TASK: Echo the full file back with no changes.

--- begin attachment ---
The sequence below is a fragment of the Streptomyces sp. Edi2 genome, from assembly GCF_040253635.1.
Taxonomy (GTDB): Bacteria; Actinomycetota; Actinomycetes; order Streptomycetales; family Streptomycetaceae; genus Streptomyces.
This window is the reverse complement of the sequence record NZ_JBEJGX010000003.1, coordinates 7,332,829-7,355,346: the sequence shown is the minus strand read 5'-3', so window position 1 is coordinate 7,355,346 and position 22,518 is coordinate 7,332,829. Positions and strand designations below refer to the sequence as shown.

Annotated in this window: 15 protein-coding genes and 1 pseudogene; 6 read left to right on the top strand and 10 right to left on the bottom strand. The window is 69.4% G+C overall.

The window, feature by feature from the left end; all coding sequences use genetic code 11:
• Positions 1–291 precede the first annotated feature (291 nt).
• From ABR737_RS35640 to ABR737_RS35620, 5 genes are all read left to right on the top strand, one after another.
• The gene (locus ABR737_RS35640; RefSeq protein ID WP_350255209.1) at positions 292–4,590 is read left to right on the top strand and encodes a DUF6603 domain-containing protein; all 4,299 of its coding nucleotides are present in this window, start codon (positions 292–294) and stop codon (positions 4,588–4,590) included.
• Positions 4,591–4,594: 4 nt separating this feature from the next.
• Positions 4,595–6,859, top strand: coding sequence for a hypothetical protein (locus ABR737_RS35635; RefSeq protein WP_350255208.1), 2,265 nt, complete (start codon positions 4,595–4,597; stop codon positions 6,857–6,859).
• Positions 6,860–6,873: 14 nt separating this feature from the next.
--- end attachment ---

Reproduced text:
The sequence below is a fragment of the Streptomyces sp. Edi2 genome, from assembly GCF_040253635.1.
Taxonomy (GTDB): Bacteria; Actinomycetota; Actinomycetes; order Streptomycetales; family Streptomycetaceae; genus Streptomyces.
This window is the reverse complement of the sequence record NZ_JBEJGX010000003.1, coordinates 7,332,829-7,355,346: the sequence shown is the minus strand read 5'-3', so window position 1 is coordinate 7,355,346 and position 22,518 is coordinate 7,332,829. Positions and strand designations below refer to the sequence as shown.

Annotated in this window: 15 protein-coding genes and 1 pseudogene; 6 read left to right on the top strand and 10 right to left on the bottom strand. The window is 69.4% G+C overall.

The window, feature by feature from the left end; all coding sequences use genetic code 11:
• Positions 1–291 precede the first annotated feature (291 nt).
• From ABR737_RS35640 to ABR737_RS35620, 5 genes are all read left to right on the top strand, one after another.
• The gene (locus ABR737_RS35640; RefSeq protein ID WP_350255209.1) at positions 292–4,590 is read left to right on the top strand and encodes a DUF6603 domain-containing protein; all 4,299 of its coding nucleotides are present in this window, start codon (positions 292–294) and stop codon (positions 4,588–4,590) included.
• Positions 4,591–4,594: 4 nt separating this feature from the next.
• Positions 4,595–6,859, top strand: coding sequence for a hypothetical protein (locus ABR737_RS35635; RefSeq protein WP_350255208.1), 2,265 nt, complete (start codon positions 4,595–4,597; stop codon positions 6,857–6,859).
• Positions 6,860–6,873: 14 nt separating this feature from the next.